Michael Halpern flexed his versatility for spring 2019, showing that there’s more to his schtick than just sparkles — though, gratefully, there were still plenty of those.

Now in his fifth season on the London schedule, Halpern’s high-octane collections have been heartily embraced by retailers, like Browns and Bergdorf Goodman.

Hitherto, he has mined the Seventies and the hedonism of the disco era. For next season, he looked to the Sixties in a tribute to his grandmother and the pioneering women of her generation.

“I never met my maternal grandmother so the stories I heard about her came secondhand through my mom,” Halpern told WWD. “Hearing about the women in the Sixties who set up my mom’s generation with the pill, minis and women’s rights that enabled them to be able to rebel so hard in the Seventies.”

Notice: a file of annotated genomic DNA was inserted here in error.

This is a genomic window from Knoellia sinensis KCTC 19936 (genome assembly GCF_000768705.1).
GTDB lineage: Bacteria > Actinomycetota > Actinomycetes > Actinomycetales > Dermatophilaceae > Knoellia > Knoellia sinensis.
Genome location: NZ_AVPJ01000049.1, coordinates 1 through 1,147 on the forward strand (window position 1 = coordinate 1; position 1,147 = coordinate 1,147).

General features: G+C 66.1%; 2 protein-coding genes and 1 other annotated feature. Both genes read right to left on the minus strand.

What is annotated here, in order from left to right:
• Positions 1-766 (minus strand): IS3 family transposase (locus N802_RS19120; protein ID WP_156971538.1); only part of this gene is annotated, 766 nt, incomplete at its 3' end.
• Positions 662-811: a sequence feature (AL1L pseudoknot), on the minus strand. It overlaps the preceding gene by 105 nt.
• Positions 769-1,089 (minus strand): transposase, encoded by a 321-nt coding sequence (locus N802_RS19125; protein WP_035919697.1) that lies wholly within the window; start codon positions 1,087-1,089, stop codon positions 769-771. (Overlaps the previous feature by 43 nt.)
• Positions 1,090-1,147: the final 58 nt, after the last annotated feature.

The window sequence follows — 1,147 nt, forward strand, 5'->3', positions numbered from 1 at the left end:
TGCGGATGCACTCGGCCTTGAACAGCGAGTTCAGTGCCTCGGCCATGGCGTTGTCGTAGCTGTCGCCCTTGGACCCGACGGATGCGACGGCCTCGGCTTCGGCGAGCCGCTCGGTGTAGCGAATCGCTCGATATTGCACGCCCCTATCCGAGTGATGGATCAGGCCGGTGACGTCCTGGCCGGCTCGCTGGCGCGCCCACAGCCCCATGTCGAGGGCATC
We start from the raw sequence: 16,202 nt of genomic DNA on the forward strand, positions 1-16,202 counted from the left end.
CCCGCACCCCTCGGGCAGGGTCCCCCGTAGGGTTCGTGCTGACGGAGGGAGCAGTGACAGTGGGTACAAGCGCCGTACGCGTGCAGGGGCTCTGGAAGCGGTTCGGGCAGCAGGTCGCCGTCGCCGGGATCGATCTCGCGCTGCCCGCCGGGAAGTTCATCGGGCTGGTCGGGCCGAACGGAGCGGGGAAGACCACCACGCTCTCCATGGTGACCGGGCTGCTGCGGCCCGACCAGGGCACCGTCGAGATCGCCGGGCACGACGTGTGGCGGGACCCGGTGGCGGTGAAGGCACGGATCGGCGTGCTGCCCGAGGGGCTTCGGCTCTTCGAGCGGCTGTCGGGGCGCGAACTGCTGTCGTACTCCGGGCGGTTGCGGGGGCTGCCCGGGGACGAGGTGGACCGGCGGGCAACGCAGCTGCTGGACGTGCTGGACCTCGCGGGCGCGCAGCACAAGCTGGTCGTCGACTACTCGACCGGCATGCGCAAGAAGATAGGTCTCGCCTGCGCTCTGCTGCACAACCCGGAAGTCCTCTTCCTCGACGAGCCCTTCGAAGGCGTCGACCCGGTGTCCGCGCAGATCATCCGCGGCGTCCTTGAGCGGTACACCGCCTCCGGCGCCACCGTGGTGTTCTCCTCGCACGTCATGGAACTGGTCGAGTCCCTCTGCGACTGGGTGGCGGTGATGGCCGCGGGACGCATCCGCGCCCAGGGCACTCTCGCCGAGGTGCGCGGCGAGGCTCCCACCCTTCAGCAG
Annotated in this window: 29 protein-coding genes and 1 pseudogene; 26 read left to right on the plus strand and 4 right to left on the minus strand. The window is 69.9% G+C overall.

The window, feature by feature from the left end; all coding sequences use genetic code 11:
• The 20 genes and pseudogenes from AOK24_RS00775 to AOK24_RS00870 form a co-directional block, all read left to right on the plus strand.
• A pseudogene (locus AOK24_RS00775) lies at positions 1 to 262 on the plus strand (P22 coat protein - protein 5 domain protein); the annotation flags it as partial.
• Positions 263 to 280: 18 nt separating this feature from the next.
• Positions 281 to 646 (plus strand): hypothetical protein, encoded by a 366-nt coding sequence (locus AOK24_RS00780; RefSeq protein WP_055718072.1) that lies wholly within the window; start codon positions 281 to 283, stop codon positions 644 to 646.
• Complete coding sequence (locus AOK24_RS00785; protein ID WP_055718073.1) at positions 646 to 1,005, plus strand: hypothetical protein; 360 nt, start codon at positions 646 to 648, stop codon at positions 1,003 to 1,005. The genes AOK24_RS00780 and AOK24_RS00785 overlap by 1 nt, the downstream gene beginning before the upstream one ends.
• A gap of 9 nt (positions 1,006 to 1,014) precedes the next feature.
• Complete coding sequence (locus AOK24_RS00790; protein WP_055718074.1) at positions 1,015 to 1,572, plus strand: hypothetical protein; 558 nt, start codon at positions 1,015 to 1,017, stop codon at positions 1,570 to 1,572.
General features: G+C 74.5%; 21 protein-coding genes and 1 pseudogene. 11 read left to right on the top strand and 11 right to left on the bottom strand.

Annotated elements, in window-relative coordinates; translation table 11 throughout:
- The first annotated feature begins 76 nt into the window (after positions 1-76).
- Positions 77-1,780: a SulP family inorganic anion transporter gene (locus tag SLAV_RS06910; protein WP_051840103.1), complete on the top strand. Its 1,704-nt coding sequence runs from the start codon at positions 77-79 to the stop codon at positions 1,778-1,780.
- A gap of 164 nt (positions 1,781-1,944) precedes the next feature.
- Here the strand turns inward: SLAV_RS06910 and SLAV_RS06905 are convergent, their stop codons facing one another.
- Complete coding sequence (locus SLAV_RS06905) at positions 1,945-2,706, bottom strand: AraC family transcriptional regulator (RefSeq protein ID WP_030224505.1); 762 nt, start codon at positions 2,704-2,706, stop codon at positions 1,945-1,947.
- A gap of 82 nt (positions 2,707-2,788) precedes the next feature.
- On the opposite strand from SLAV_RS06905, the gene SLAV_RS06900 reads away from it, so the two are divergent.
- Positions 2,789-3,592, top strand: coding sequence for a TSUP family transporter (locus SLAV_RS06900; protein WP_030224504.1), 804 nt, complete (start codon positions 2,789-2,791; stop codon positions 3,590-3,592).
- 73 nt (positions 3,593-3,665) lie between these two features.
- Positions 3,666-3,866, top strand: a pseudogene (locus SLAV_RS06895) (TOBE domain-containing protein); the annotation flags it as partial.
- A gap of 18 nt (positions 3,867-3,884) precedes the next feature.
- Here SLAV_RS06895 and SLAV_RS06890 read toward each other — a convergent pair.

There were parallels to the avant-garde stylings of Courrèges in the provocative circular cutouts that offered glimpses of hip bones, in one look doubling as pockets out of which flowed a garland of black organza that morphed into a train. Pierre Cardin’s influence could be seen in the skin-tight hoods sported under tunic dresses and the bold stripes and checks throughout.

Throwing the focus from sequins to a general notion of shine, Halpern deployed patent leather in a cropped baby pink jacket and a red miniskirt, draped to fall in a single architectural cascade. A series of gold-foiled georgette halter dresses showed a lovely fluidity, while a flouncy sky blue organza halter minidress had a poufy flounce on the shoulder that flowed to a floor-sweeping train.

A blue and acid yellow rainforest motif that was printed on denim felt a little unsophisticated by comparison.

But this is a label rooted in unapologetically glamorous escapism — and there was still plenty of that. Sequined flares with contrasting patterns on either leg looked languid despite the bling when paired with either a draped funnel-neck top or a boxy red and blue sequined T-shirt.

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